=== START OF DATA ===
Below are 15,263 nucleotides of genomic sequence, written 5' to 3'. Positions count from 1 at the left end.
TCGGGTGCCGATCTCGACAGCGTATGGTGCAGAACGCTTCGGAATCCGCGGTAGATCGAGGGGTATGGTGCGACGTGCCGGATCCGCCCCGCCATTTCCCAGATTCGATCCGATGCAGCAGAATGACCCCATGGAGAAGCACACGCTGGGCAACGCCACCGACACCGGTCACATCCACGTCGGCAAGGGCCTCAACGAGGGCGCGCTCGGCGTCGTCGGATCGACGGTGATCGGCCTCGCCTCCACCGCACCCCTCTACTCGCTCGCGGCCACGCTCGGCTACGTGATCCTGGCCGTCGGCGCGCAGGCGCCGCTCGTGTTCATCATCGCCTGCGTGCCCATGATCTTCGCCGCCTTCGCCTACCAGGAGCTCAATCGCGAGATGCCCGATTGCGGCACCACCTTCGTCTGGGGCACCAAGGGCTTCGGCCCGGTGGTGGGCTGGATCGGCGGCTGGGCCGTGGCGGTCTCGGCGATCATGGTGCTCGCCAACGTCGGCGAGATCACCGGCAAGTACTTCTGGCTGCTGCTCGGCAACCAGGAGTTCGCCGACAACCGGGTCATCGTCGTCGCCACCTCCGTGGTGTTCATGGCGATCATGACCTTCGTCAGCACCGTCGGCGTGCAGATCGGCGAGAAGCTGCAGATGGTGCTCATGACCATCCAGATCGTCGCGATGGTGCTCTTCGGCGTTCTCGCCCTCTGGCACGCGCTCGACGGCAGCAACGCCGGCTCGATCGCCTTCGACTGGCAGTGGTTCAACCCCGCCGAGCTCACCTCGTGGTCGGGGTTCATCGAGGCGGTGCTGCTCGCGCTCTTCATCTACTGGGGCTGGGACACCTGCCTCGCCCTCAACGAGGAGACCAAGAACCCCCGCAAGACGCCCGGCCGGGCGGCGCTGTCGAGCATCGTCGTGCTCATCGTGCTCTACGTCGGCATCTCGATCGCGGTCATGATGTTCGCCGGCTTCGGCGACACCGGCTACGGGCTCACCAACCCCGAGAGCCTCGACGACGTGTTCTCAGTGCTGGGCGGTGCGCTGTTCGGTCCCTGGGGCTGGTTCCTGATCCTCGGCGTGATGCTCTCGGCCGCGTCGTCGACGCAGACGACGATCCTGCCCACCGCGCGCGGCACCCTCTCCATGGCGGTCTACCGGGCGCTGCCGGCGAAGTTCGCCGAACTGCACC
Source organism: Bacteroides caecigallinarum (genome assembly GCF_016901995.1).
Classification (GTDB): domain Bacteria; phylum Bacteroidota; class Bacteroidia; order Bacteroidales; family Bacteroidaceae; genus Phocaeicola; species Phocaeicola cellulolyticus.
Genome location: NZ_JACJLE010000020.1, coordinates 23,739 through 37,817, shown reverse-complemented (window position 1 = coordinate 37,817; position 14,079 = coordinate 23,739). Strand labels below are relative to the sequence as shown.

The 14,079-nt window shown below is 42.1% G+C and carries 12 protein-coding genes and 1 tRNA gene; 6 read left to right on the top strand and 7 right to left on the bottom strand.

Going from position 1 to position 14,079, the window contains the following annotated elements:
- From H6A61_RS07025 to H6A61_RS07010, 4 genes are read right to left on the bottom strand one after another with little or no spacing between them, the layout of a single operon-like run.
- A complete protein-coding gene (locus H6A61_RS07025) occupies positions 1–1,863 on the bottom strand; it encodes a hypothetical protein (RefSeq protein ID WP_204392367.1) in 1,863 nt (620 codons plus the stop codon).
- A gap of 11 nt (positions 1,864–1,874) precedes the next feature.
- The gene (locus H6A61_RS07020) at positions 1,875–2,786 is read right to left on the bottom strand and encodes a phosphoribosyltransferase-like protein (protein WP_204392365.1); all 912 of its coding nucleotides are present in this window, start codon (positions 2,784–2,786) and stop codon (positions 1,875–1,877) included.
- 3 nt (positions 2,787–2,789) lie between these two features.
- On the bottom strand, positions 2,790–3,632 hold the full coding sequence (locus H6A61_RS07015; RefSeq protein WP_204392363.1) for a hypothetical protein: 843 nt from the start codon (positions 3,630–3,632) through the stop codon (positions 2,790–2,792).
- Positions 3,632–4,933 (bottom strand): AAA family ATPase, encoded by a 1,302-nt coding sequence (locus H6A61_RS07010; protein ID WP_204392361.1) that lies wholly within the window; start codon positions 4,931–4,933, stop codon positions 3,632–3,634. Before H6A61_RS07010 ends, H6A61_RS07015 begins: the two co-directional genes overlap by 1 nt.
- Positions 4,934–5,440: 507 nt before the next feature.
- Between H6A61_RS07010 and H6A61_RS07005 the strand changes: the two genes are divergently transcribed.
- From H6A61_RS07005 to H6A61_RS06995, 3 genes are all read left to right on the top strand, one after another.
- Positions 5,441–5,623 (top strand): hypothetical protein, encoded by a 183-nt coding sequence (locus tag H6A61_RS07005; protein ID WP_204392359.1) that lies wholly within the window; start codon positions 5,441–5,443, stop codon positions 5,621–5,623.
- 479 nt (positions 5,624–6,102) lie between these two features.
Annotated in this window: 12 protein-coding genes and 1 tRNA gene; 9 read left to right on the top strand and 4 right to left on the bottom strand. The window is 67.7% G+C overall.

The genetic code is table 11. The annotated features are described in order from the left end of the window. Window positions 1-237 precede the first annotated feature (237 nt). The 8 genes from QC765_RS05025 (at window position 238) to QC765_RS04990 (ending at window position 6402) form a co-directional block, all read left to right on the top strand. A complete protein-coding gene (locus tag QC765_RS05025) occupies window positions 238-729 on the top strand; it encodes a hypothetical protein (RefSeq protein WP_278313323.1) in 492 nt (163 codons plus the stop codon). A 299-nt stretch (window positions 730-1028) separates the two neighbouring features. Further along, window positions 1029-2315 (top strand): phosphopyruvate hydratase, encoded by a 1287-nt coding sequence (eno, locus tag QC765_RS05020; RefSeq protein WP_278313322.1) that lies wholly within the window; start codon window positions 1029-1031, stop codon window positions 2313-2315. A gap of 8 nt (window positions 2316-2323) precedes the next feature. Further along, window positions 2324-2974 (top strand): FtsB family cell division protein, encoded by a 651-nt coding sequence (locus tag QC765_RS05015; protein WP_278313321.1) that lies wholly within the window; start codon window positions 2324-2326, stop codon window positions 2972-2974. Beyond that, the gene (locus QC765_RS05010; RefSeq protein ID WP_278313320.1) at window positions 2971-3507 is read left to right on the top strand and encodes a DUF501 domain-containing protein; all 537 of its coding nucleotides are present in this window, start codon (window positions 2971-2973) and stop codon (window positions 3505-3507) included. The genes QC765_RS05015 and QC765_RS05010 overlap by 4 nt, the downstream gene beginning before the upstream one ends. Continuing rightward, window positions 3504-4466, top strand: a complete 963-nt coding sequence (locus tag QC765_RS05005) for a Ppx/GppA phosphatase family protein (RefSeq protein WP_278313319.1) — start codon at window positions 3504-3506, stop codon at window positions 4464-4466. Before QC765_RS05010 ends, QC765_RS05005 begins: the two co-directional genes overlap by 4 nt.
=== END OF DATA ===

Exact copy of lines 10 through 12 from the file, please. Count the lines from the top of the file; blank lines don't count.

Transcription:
- A gap of 11 nt (positions 1,864–1,874) precedes the next feature.
- The gene (locus H6A61_RS07020) at positions 1,875–2,786 is read right to left on the bottom strand and encodes a phosphoribosyltransferase-like protein (protein WP_204392365.1); all 912 of its coding nucleotides are present in this window, start codon (positions 2,784–2,786) and stop codon (positions 1,875–1,877) included.
- 3 nt (positions 2,787–2,789) lie between these two features.